Review sought of 41-acre solar/battery project on Amherst’s eastern edge

Amherst Town Hall.



Staff Writer

Published: 06-11-2024 12:09 PM

AMHERST — A controversial large-scale solar and battery development planned for a portion of a mostly wooded 102-acre site on the eastern edge of town is continuing to make its way through municipal permitting, with a private consultant to review aspects of the project expected to be hired soon on behalf of the town’s Planning Department.

The proposal from PureSky Energy, formerly Amp Energy, is for a 9.35 megawatt ground-mounted solar array spanning 41 acres of the site, with accompanying battery storage. The land is situated between 187 and 201 Shutesbury Road, near where the town lines of Amherst, Pelham and Shutesbury converge, and is owned by W.D. Cowls Inc.

At the Zoning Board of Appeals meeting on June 6, Planning Director Christine Brestrup said a request for services and request for quote is being advertised for a peer reviewer, a company that will look closely at all materials submitted to the town panel. The work will also include examining the site design and overall layout, construction phases, including tree removal plans and impacts to wetlands, review of the notice of intent, and any potential contamination, including to residential wells and surface streams, Brestrup said.

This will supplement a peer review that is already underway by WSP environmental consultants from Glastonbury, Connecticut. WSP is reviewing the glare from the panels and battery storage system.

Last month, the Conservation Commission issued an Order of Resource Area Delineation, or ORAD, and Wetlands Administrator Erin Jacque issued a report at the end of May that the developer will respond to.

The Zoning Board of Appeals hearing will continue July 25 at 6 p.m.

Tom Reidy, an attorney with Bacon Wilson PC in Amherst, said he doesn’t expect substantive discussion on the project until the peer reviews are underway and a response is provided to the wetlands administrator’s memo.

Zoning Board of Appeals Chairman Steve Judge said residents and other public commenters who have provided numerous responses about the possible development should know that no decision is imminent.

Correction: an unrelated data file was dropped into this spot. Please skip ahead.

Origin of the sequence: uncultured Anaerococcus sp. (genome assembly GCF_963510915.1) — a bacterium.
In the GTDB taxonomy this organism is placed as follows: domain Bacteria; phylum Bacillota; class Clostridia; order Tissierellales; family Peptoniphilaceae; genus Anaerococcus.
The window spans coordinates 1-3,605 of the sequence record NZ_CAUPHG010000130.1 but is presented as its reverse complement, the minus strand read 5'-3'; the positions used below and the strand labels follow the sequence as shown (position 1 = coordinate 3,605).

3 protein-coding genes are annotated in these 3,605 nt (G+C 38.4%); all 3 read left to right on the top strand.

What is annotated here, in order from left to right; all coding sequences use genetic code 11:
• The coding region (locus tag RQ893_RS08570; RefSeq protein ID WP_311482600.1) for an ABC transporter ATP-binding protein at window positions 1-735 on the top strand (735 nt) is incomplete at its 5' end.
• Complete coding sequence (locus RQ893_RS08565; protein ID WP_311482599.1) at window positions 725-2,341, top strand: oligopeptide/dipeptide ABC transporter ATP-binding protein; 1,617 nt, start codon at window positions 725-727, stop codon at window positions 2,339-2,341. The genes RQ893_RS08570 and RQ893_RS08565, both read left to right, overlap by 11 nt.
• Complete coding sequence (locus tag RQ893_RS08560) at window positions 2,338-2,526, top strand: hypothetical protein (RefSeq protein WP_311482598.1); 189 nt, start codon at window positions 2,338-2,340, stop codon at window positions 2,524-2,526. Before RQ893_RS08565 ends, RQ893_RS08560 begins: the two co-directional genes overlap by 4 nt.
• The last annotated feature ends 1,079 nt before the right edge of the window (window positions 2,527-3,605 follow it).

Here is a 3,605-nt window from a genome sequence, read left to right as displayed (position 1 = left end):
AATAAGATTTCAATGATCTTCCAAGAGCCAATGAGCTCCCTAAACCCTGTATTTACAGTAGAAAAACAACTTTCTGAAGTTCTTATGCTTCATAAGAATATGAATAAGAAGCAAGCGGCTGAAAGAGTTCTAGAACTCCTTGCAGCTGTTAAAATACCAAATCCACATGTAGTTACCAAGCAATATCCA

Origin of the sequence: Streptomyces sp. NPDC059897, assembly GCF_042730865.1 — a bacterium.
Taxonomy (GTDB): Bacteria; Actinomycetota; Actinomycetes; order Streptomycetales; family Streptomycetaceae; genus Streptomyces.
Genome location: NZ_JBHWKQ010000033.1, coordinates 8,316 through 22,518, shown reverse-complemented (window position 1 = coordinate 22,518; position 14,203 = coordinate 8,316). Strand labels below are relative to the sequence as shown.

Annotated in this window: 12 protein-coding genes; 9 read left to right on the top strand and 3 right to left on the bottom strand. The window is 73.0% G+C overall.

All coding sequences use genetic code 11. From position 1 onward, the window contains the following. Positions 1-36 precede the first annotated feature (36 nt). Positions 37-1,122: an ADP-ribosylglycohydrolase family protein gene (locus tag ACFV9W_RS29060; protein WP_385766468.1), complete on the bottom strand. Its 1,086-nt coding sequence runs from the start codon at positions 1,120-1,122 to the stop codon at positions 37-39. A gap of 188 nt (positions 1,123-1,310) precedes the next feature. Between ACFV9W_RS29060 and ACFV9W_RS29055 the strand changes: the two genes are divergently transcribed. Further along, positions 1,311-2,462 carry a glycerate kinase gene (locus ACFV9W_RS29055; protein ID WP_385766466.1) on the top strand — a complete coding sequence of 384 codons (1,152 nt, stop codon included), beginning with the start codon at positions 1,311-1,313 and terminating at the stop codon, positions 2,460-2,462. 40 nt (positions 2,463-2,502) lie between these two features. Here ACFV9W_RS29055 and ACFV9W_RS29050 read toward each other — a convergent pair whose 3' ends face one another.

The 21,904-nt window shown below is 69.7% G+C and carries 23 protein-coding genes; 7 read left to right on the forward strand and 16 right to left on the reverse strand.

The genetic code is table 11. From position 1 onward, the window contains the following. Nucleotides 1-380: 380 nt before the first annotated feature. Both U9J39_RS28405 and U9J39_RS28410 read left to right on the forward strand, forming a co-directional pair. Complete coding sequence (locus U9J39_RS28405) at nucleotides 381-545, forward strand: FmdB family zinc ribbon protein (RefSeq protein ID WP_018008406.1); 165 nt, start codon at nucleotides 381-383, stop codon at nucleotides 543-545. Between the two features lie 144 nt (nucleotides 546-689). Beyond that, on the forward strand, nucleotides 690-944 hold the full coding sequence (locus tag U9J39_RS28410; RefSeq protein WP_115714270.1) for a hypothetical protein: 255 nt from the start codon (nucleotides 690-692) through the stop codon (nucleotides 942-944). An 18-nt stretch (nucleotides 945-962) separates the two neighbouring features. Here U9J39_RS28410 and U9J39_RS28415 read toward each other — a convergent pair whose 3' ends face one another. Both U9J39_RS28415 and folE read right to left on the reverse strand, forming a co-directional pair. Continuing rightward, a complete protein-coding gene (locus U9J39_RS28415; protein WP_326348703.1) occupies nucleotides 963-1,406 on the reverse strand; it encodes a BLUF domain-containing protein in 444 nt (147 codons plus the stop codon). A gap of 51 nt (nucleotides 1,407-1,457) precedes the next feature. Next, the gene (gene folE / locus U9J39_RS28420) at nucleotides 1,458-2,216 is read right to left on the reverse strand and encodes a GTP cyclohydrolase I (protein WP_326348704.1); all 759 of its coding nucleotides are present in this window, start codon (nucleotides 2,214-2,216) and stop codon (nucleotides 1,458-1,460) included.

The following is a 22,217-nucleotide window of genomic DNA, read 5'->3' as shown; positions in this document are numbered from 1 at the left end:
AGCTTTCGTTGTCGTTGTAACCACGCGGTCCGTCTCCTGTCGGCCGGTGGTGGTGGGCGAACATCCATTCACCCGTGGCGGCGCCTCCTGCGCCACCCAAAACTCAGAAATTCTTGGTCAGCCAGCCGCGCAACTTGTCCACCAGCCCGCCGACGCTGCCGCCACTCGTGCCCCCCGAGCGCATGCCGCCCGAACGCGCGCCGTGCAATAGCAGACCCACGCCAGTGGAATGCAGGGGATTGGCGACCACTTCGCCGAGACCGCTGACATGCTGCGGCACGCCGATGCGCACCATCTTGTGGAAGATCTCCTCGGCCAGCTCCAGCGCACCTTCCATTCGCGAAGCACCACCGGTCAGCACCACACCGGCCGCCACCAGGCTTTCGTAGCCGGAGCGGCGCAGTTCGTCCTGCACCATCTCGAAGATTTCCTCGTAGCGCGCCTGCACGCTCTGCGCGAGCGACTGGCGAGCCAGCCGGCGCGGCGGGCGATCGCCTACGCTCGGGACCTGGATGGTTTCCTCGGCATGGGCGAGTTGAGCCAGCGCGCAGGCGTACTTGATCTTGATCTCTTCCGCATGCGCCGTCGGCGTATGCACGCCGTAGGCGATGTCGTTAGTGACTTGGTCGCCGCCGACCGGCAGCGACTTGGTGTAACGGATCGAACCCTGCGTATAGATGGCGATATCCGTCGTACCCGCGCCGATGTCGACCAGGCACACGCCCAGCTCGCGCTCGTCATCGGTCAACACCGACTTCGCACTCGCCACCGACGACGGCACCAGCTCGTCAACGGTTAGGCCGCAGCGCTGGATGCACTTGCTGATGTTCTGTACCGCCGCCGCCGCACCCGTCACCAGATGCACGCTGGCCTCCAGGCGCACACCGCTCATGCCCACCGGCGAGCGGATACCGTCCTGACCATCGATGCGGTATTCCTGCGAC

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“This is going to be a long process — we’re going to have lots of meetings, several more meetings for sure, on this topic,” Judge said.

The developer’s filing in 2023 indicates that the project will help meet the state’s climate goals and need for renewable energy. A similar proposal for the land was withdrawn in November 2021.

Two letters have come this spring from the Pelham Planning Board, sent by Chairwoman Judith Eiseman, with one citing an Audubon/Harvard Forest study that the state’s 2050 decarbonization goals can be met by siting solar closer to where it is actually needed, rather than in the middle of the woods.

“This project will neither benefit Amherst’s nor the commonwealth’s well-being and may in fact cause irreversible damage to soils, water, and the area’s capacity to sequester carbon while damaging wildlife corridors and habitat in Amherst, Pelham and Shutesbury,” the letter reads. “Too often, environmental and financial costs are inadequately evaluated in the current rush to get solar built.”

Most of those offering oral comments have spoken against the project.

Phil Rich of Shutesbury Road, who also wrote a letter, told the Zoning Board of Appeals that clear-cutting to accommodate the project will have a direct impact on his property, as an immediate abutter, leading to excess water running off into his home and basement. Rich said there are also worries about damage to the watershed.

Stacey McCullough of North Valley Road in Pelham, who serves on that town’s Planning Board, said the installation may compromise biodiversity and the embedded carbon dioxide benefits from the woods.

Any reuse of residential-zoned land for an industrial grade power plant should have a high bar for municipal approval, said Jack Hirsch of Flat Hills Road.

Scott Merzbach can be reached at